I had seen Barenaked Ladies in concert probably a half-dozen times, but only once since Steven Page left the band in 2009. Page is a man of many musical interests, so don’t label him just a pop singer. He’s penned the music for three plays at the Stratford Shakespeare Festival and just concluded a tour on Sunday night at the Dakota with members of the Art of Time Ensemble, with whom he recorded in 2009.
Page – whose Judaism is on display in Barenaked Ladies’ 2004 album Barenaked for the Holidays, where he wrote and sang the beautiful song Hanukkah Blessings – showed why the band he founded almost 30 years ago is not the same without him.
Here’s the interesting thing about the Dakota show: The band didn’t play its own songs, but don’t confuse it with a cover band. The arrangements of songs well known – and not so well known – were both superb and complex.
Page was backed by a violin, cello, stand-up bass, piano, guitar and saxophone. Performing songs like Leonard Cohen’s A Singer Must Die is one thing; it’s a pretty stripped-down song anyway (but the collective still captures its beauty and rawness anyway). But songs with percussion, like Elvis Costello’s I Want You, David Bowie’s Ashes To Ashes, and Tonight We Fly by The Divine Comedy, were expertly arranged so you missed none of the drumming.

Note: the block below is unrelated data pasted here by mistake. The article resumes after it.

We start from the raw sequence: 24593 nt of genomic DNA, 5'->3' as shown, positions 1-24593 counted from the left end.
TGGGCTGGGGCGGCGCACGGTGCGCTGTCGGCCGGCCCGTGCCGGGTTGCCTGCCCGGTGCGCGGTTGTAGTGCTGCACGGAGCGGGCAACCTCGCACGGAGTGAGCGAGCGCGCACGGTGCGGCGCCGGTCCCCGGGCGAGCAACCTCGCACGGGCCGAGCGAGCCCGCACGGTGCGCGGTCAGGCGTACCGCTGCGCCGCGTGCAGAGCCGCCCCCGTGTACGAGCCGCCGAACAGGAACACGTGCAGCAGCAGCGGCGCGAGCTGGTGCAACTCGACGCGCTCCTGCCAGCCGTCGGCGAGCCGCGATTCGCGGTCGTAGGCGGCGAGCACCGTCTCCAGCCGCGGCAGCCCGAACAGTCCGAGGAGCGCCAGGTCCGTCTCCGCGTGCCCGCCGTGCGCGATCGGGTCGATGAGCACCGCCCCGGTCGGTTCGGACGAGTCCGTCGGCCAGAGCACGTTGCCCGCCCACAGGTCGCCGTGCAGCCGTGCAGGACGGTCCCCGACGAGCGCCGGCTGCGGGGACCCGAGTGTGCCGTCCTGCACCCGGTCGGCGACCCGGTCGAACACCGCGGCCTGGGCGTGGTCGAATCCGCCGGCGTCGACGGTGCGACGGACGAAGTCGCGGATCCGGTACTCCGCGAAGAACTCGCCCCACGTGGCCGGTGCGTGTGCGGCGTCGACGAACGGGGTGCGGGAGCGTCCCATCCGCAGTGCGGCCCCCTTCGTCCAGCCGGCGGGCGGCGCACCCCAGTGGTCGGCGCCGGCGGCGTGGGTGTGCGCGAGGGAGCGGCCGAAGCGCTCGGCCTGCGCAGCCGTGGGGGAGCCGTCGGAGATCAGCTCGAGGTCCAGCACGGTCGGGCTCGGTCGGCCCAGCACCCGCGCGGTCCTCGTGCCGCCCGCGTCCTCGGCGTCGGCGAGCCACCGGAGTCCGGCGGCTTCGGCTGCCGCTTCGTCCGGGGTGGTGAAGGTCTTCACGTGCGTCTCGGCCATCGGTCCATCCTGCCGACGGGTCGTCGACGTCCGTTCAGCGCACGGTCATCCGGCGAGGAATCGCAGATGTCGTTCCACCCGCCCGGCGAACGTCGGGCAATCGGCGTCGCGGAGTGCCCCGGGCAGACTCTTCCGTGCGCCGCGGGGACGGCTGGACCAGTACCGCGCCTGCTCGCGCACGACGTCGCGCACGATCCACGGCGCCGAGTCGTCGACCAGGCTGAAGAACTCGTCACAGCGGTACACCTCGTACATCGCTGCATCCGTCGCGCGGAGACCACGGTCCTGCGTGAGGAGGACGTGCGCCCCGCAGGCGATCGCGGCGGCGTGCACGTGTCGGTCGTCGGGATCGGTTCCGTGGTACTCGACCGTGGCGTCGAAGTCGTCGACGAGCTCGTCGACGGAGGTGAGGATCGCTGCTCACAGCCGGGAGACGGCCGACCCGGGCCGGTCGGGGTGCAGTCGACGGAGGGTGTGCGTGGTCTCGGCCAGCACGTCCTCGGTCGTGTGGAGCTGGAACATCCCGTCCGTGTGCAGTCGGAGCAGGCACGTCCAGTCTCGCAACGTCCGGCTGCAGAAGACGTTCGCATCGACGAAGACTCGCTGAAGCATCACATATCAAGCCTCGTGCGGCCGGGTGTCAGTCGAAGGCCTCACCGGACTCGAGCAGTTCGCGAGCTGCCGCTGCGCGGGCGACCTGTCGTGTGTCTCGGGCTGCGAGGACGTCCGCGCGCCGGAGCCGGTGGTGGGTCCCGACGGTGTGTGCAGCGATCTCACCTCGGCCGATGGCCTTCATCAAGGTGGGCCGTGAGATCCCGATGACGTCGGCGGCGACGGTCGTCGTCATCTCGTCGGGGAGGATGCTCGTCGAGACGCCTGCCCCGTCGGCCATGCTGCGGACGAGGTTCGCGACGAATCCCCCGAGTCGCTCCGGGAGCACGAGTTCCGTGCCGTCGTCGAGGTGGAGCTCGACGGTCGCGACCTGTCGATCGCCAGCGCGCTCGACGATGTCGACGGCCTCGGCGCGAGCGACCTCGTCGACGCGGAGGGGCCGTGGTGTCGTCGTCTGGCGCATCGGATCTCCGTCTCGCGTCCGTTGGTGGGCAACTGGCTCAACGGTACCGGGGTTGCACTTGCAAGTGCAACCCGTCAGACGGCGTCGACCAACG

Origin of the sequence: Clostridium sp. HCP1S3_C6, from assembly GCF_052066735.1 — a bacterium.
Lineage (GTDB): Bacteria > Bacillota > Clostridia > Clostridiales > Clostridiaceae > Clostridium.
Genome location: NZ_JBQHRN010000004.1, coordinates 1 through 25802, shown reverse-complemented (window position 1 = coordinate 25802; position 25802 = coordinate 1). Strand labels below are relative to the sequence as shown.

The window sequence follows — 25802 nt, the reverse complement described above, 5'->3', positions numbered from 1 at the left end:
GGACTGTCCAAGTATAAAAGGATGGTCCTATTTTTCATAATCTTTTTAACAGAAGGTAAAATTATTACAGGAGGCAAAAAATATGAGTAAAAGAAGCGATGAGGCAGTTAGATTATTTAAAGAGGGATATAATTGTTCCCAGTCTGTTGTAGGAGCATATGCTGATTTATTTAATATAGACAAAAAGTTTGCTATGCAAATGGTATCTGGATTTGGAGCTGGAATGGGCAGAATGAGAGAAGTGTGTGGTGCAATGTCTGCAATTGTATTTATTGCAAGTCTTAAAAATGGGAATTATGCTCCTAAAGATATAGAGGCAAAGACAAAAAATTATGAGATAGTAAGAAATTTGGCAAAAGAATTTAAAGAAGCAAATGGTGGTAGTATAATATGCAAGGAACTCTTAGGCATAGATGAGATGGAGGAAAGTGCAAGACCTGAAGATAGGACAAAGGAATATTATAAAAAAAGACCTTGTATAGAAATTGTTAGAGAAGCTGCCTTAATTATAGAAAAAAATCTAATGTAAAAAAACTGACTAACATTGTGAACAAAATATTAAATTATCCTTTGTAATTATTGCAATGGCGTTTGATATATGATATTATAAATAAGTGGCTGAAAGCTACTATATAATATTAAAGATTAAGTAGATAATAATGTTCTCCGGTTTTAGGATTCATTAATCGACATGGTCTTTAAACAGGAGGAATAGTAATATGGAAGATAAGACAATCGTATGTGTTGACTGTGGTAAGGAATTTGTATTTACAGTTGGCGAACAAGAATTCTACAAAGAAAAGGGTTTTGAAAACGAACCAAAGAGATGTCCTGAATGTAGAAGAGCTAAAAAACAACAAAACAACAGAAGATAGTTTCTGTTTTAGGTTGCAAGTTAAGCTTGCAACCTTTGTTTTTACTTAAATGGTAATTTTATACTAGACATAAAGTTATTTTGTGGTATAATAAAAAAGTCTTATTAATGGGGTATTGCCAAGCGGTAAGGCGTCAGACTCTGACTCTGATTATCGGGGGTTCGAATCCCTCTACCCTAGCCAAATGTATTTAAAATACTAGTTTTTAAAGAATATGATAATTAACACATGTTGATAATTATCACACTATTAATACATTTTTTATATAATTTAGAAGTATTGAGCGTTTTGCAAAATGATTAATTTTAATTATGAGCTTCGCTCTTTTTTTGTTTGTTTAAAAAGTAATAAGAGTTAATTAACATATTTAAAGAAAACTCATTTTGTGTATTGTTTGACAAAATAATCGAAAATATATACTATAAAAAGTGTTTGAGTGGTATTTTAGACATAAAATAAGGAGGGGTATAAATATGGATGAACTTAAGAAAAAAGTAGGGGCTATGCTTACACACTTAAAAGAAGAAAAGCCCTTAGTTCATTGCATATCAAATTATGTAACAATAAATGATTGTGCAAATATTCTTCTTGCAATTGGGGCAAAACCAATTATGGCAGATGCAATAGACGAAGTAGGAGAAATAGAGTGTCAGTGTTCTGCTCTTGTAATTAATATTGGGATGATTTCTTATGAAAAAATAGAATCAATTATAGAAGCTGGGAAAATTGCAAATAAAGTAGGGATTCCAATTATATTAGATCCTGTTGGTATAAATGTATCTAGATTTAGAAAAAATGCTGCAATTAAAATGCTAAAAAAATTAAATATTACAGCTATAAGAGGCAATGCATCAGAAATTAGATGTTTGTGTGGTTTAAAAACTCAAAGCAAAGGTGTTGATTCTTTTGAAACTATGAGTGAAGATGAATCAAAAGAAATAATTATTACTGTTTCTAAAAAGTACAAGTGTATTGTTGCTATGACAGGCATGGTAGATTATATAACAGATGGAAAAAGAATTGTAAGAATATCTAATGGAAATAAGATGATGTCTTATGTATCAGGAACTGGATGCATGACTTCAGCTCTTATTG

And yes, he worked in a rearranged version of the BNL classic Brian Wilson, as well as Entourage, an original song he wrote post-BNL break-up about a memorable trip to the World Music Awards.
Page recorded the album A Singer Must Die with Art of Time Ensemble in 2010, which included the title track and Costello’s song on it. The third song they played at the Dakota from that album was The Weakerthans’ Virtue The Cat Explains Her Departure, which was written by John Samson – who Page calls the greatest living Canadian songwriter.
The venue size that Page plays may have changed over the years, but what hasn’t is his ability to connect with an audience. Whether an arena or a small club, Page had the room laughing at his stories, like the one time he met Cohen, the late Canadian singer-songwriter. He thought Cohen was staring into his eyes as they shared a microphone on stage together when Cohen was actually reading his lips to remember the words of the song.
Nine years after leaving Barenaked Ladies, and as the band is about to be inducted into the Canadian Music Hall of Fame, Page shows that he can thrive fronting a band in an arena or playing the role of a crooner in a club.